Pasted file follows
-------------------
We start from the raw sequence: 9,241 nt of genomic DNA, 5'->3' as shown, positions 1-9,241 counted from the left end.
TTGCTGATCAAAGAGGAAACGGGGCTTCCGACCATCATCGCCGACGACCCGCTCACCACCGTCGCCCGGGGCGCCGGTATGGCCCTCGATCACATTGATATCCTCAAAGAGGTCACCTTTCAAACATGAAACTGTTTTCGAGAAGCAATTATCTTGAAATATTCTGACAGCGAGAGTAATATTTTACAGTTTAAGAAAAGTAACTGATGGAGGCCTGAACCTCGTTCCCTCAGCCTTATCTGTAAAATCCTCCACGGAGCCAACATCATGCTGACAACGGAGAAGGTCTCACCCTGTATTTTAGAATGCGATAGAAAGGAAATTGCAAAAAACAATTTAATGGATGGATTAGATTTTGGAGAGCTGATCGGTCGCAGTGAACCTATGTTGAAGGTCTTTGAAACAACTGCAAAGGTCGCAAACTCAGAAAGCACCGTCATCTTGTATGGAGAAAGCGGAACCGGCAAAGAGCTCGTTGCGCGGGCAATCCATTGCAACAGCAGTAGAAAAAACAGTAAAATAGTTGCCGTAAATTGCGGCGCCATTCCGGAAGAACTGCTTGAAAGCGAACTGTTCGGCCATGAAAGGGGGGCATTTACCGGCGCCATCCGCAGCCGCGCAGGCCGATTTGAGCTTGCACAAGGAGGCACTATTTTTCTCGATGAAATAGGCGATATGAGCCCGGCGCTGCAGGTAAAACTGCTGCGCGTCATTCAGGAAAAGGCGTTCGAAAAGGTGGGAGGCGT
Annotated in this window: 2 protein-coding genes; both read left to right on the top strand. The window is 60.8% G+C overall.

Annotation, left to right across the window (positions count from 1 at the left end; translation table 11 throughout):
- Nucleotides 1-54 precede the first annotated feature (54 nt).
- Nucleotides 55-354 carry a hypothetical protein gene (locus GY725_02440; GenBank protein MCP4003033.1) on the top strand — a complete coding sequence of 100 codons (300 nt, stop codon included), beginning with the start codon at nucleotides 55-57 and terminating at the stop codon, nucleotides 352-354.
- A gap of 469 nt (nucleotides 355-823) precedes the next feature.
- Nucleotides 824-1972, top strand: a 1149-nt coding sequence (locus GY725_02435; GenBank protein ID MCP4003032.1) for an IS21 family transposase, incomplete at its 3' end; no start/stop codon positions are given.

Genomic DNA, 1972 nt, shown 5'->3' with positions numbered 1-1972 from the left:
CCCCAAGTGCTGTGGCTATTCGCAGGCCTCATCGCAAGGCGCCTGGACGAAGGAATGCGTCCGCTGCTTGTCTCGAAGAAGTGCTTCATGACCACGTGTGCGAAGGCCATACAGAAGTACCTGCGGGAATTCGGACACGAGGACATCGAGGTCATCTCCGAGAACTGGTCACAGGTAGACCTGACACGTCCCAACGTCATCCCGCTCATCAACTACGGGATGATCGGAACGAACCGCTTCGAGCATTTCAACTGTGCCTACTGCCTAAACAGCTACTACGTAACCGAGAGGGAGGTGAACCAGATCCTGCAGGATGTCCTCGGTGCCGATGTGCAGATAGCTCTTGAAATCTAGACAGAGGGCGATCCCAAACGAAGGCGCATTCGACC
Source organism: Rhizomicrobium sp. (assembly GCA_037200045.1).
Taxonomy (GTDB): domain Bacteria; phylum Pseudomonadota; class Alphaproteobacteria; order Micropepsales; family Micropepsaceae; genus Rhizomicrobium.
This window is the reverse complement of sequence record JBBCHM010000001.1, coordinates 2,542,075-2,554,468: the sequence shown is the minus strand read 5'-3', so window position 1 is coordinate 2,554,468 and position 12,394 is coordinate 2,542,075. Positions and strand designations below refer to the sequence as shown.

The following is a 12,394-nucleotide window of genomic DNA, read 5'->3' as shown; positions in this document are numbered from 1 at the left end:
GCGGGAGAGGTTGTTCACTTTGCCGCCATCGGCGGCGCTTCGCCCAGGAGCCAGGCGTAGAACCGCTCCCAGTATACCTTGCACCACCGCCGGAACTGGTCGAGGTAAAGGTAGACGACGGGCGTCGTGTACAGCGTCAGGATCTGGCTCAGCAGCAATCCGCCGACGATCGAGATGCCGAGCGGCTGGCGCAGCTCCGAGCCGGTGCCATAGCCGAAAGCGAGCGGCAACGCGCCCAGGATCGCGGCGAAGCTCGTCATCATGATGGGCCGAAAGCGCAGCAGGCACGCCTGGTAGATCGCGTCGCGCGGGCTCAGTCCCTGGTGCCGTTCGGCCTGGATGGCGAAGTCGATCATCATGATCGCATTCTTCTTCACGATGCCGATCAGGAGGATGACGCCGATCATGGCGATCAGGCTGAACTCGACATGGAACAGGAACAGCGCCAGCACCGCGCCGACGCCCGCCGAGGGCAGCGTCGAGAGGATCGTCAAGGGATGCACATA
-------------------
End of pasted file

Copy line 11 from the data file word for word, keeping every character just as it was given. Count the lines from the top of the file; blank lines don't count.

Source organism: Rhizomicrobium sp. (assembly GCA_037200045.1).